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Marx and Engels on "Communitarian" Anti-Capitalism

Insightful, for 1848:

The Communist Manifesto: In order to arouse sympathy, the aristocracy... formulate[d] its indictment against the bourgeoisie in the interest of the exploited working class alone.... In this way arose feudal socialism: half lamentation, half lampoon; half an echo of the [communitarian] past, half menace of the future; at times, by its bitter, witty and incisive criticism, striking the bourgeoisie to the very heart's core, but always ludicrous in its effect.... [T]he feudalists forget that they exploited under circumstances and conditions that were quite different and that are now antiquated.... [I]n ordinary life, despite their high falutin' phrases, they stoop to pick up the golden apples dropped from the tree of industry, and to barter truth, love, and honor, for traffic in wool, beetroot-sugar, and potato spirits.

As the parson has ever gone hand in hand with the landlord, so has clerical socialism with feudal socialism. Nothing is easier than to give Christian asceticism a socialist tinge....

The feudal aristocracy was not the only class that was ruined by the bourgeoisie.... The medieval burgesses... the small peasant proprietors... a new class of petty bourgeois.... Thus arose petty-bourgeois socialism. Sismondi was the head of this school, not only in France but also in England. This school of socialism dissected with great acuteness the contradictions in the conditions of modern production. It laid bare the hypocritical apologies of economists. It proved, incontrovertibly, the disastrous effects of machinery and division of labor; the concentration of capital and land in a few hands; overproduction and crises; it pointed out the inevitable ruin of the petty bourgeois and peasant, the misery of the proletariat, the anarchy in production, the crying inequalities in the distribution of wealth, the industrial war of extermination between nations, the dissolution of old moral bonds, of the old family relations, of the old nationalities.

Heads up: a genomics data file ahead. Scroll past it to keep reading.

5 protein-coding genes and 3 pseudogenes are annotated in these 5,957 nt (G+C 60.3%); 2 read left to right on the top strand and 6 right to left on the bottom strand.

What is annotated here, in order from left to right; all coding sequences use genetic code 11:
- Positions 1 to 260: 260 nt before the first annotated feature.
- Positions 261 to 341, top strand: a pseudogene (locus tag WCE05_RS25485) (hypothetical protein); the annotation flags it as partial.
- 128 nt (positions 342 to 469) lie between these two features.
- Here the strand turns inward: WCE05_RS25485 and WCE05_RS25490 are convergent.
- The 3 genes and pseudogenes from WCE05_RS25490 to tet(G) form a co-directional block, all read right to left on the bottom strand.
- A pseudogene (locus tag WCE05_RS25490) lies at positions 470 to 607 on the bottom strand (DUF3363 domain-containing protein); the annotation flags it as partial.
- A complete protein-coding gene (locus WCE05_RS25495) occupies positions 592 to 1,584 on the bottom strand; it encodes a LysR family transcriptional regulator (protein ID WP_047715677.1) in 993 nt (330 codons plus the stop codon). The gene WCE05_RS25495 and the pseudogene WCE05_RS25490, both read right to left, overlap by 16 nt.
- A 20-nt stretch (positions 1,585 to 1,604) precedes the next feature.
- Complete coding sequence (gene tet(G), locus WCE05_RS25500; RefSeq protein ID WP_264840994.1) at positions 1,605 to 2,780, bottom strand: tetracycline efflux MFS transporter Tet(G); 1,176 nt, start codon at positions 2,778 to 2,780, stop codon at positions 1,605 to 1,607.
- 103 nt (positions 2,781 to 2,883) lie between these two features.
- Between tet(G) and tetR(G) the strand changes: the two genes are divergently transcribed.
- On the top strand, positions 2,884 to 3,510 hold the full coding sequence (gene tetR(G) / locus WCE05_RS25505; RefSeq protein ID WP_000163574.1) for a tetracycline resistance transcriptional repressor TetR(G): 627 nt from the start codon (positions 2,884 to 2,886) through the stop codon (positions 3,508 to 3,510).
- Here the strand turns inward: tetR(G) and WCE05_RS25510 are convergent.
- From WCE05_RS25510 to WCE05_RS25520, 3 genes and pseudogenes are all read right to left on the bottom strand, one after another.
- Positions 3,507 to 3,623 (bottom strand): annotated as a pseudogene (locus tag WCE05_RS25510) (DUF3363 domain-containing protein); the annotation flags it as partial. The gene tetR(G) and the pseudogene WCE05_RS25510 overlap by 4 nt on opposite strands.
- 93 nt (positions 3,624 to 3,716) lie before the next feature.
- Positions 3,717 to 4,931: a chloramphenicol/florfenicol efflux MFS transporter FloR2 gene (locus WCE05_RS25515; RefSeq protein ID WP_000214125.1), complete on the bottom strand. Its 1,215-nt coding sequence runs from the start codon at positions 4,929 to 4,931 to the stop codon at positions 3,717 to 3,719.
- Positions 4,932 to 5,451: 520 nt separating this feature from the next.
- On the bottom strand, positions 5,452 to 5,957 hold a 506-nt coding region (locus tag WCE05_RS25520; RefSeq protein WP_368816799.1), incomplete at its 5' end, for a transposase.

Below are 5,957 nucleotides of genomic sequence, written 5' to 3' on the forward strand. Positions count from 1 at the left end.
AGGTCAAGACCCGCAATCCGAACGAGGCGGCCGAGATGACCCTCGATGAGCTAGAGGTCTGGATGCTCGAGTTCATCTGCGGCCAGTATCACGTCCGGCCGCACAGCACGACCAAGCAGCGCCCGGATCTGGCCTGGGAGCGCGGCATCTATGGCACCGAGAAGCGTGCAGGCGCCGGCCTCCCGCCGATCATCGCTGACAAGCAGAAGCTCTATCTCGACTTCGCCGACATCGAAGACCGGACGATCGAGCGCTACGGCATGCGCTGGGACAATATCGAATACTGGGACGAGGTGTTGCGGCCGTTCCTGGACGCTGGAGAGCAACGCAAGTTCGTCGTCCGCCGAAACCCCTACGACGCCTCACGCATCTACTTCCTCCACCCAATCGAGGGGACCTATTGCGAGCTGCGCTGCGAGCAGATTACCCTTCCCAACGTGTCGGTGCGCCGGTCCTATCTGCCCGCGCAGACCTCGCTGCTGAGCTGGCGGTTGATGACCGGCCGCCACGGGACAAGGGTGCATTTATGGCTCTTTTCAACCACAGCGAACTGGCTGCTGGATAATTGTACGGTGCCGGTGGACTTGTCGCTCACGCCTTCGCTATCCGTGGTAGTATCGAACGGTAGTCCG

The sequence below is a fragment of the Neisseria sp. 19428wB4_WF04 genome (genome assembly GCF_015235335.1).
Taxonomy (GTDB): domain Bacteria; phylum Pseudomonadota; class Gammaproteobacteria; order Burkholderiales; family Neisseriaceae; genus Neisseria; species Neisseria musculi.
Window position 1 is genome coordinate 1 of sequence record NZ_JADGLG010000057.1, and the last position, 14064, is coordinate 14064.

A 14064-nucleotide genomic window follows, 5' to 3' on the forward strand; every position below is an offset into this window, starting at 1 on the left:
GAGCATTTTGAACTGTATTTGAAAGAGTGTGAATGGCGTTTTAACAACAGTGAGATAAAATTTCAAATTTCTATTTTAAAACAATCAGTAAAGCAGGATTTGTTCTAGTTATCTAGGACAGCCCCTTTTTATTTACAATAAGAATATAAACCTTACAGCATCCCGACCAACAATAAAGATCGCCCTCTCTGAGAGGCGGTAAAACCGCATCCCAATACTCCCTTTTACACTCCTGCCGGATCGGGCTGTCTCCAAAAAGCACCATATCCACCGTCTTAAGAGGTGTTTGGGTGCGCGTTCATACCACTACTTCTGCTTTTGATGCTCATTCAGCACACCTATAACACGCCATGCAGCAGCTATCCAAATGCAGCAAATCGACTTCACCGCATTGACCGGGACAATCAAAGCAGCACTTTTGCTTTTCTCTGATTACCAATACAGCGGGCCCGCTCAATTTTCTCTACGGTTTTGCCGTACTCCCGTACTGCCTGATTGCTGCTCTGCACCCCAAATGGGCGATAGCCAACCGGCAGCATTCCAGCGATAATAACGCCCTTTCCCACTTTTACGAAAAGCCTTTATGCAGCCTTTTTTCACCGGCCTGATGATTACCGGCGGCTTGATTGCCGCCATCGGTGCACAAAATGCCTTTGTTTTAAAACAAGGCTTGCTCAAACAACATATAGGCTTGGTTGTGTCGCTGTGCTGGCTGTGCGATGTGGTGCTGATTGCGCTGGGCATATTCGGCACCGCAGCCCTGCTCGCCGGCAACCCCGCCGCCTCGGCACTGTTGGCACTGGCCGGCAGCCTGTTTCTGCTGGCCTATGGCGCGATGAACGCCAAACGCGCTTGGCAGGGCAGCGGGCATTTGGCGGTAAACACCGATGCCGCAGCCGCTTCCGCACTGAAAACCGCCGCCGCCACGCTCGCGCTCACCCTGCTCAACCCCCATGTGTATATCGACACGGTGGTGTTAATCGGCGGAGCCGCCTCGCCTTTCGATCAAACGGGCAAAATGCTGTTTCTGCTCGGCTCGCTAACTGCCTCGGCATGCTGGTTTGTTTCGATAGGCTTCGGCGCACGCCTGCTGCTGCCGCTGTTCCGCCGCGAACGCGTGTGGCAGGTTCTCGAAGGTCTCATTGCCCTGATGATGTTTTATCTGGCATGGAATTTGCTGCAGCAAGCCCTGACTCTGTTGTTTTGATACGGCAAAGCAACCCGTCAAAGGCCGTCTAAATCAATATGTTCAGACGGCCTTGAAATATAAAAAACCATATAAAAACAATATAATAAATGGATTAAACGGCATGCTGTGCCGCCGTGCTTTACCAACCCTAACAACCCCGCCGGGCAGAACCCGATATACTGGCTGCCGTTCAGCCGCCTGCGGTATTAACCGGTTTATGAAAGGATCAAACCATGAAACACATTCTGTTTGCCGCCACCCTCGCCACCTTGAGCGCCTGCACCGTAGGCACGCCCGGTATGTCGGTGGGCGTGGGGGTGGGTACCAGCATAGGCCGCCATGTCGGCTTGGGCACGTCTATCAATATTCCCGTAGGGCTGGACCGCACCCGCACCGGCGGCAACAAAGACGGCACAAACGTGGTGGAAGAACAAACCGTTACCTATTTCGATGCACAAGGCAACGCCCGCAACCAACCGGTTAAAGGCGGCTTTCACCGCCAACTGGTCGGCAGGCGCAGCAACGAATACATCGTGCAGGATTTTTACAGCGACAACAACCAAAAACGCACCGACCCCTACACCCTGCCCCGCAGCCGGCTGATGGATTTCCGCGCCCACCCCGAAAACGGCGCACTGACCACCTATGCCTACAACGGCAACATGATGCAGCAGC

In it positive aims, however, this form of socialism aspires either to restoring the old [communitarian] means of production and of exchange, and with them the old property relations, and the old society... it is both reactionary and Utopian.... [C]orporate guilds for manufacture; patriarchal relations in agriculture...